Manual Transmission Repair Problems And Repairs

How To Identify If Your Auto Transmission Requires Repair

If you’ve ever driven a manual transmission vehicle, you’ll know that problems tend to be obvious and can be reduced by changing your own driving habits. With an automatic transmission system, it may be harder to detect problems before they become major – and expensive – issues.

We’ve put together some warning signs that could indicate problems, because prevention costs less than the cure.

  • Does your engine rev when you step on the gas?
  • Is there a delay before the car starts moving forward from drive position?
  • Does the gearshift feel less smooth?
  • Do you hear any thudding or clunking sounds when the car shifts gear?
  • Does your car feel as if it has too much power or too little power at odd times?
  • Does the engine make a whining noise or is there a change in its normal pitch?

These signs that your transmission may be slipping need immediate attention. If you experience any of these – with or without a warning light on your dashboard – have it seen to by a professional mechanic as soon as possible.

There are many reasons why your transmission could slip or fail, often related to the fluid that is the lifeblood of your transmission system. You don’t have to be an auto expert to run through this checklist:

  • Check your car’s transmission fluid at least once a month.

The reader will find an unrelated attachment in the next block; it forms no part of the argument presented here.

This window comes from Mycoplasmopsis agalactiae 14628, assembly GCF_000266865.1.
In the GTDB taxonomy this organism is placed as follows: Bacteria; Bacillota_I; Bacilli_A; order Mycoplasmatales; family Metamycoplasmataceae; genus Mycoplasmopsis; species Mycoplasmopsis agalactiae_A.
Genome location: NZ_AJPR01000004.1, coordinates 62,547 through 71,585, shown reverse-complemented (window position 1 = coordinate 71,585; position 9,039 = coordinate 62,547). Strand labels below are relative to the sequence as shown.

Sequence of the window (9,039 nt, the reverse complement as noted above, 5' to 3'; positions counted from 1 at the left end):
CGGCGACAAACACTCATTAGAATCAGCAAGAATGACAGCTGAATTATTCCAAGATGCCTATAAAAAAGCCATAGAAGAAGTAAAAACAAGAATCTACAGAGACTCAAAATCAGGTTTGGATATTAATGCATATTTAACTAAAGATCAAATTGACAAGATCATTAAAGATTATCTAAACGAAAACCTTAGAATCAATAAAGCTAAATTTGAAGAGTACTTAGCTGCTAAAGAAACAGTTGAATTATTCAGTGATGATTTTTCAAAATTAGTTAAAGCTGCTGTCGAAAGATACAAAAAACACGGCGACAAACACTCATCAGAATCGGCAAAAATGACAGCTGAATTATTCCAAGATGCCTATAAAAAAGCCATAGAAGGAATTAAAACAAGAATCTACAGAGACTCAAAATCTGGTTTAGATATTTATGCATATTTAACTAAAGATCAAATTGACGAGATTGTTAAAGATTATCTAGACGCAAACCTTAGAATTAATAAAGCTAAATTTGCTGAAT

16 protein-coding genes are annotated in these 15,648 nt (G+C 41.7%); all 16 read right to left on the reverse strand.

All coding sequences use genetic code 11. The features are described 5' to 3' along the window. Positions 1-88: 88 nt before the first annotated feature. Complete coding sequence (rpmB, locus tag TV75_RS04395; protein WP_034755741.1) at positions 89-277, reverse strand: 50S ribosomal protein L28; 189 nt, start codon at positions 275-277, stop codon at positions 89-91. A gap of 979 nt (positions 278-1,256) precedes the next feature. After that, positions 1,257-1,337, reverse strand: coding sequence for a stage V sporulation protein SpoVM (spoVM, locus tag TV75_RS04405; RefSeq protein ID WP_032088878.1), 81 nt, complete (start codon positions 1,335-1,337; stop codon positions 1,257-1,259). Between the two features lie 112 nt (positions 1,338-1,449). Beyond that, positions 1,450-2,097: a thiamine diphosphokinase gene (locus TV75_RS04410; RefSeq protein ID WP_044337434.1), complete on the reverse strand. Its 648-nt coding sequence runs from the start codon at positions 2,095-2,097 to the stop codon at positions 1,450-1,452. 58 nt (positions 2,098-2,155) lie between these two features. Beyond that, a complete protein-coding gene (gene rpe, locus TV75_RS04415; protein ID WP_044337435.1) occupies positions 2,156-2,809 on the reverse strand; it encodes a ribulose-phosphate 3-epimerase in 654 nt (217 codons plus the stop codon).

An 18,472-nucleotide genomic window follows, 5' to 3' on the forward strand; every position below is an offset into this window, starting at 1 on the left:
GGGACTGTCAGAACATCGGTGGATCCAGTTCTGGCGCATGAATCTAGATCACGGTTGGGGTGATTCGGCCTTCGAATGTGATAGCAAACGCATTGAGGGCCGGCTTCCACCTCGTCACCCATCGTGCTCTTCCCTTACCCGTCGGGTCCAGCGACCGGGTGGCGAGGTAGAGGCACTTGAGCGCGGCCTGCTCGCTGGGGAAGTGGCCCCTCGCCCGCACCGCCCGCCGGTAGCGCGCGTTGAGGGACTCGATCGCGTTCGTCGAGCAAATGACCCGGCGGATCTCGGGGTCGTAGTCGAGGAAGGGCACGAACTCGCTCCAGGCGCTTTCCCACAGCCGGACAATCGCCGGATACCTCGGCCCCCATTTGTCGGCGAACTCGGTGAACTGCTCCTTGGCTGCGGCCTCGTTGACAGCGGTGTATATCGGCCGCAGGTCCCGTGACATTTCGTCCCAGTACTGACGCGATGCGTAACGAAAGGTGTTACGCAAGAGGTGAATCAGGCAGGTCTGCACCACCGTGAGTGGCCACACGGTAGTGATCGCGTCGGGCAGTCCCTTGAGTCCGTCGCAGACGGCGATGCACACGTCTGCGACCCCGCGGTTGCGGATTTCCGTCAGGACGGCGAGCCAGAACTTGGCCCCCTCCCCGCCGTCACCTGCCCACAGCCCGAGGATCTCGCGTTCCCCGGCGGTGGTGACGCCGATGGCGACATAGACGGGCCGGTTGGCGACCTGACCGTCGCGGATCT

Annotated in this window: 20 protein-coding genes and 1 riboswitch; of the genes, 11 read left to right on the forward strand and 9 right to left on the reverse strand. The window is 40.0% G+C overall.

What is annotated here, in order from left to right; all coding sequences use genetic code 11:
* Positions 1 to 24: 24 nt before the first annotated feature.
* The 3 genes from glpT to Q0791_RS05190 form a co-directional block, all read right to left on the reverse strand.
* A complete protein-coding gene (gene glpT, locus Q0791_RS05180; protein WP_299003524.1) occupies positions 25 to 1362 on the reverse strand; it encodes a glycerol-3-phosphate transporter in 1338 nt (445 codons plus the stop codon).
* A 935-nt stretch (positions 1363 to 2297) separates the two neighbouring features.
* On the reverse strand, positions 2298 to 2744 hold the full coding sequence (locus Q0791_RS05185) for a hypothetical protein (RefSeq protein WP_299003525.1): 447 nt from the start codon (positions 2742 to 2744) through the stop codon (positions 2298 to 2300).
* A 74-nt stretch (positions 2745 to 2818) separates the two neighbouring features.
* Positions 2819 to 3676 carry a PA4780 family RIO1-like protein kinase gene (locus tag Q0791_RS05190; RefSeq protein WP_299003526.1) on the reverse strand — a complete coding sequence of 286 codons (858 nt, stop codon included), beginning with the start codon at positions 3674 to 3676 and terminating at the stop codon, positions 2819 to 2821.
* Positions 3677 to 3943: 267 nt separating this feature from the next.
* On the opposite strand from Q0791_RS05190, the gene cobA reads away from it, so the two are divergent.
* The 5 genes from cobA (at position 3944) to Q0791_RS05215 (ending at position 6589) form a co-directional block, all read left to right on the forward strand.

• New fluid is pinkish in colour, burnt or dirty fluid is brown or black.
  • Burnt fluid is a red flag – check the smell as well as the colour.
  • Ensure the fluid levels aren’t low by using the transmission dipstick.
  • There should be no leaks. Any leak suggests a gap somewhere.
  • Insufficient fluid leads to overheating.


Does Your Vehicle Need Transmission Repair?

Transmission repair can be expensive, but without a properly working transmission, your vehicle cannot run. Both manual and automatic transmissions ensure that power moves from the vehicle’s engine to the wheels. Your vehicle’s engine works at speeds called RPMs or Revolutions per Minute. The transmission’s job is to transmit power to the wheels while keeping the engine’s RPMs in the optimal range. It does this through a complicated combination of gears and parts that recognize changes in speed and RPMs and move accordingly to optimize the vehicle’s energy.

If the transmission isn’t shifting the gears properly, you’ll notice a bumpy ride because the energy isn’t transmitting smoothly from the engine to the wheels. The vehicle may buck or stall, or you’ll hear grinding noises from underneath the vehicle. If the transmission is really in trouble, you may even see smoke issuing from it. All of these signs are indicators of problems and should be checked by a mechanic immediately.

Fix Minor Transmission Problems Before They Get Worse

As with most repairs, transmission repair costs can be contained if you fix minor problems before they get worse. Some minor transmission problems to be bring to your mechanic’s attention include:

Leaks and stains under the car

Transmission fluid is typically dyed red to make it easier to identify it from other vehicle fluids, and in both rear and front wheel drive vehicles the transmission is located underneath the vehicle and towards the rear. Puddles of red fluid under the rear end of the vehicle indicate a leak somewhere in the system.


If you typically drive with the radio blasting, turn it off occasionally and listen to your vehicle. Many problems begin as unusual noises, but if you’re not sure what your vehicle normally sounds like you may not be able to tell the unusual from the usual. Transmission noises that indicate trouble brewing include whining noises, especially a whining sound under the floorboards while your vehicle moves from gear to gear.


Changes in shifting behavior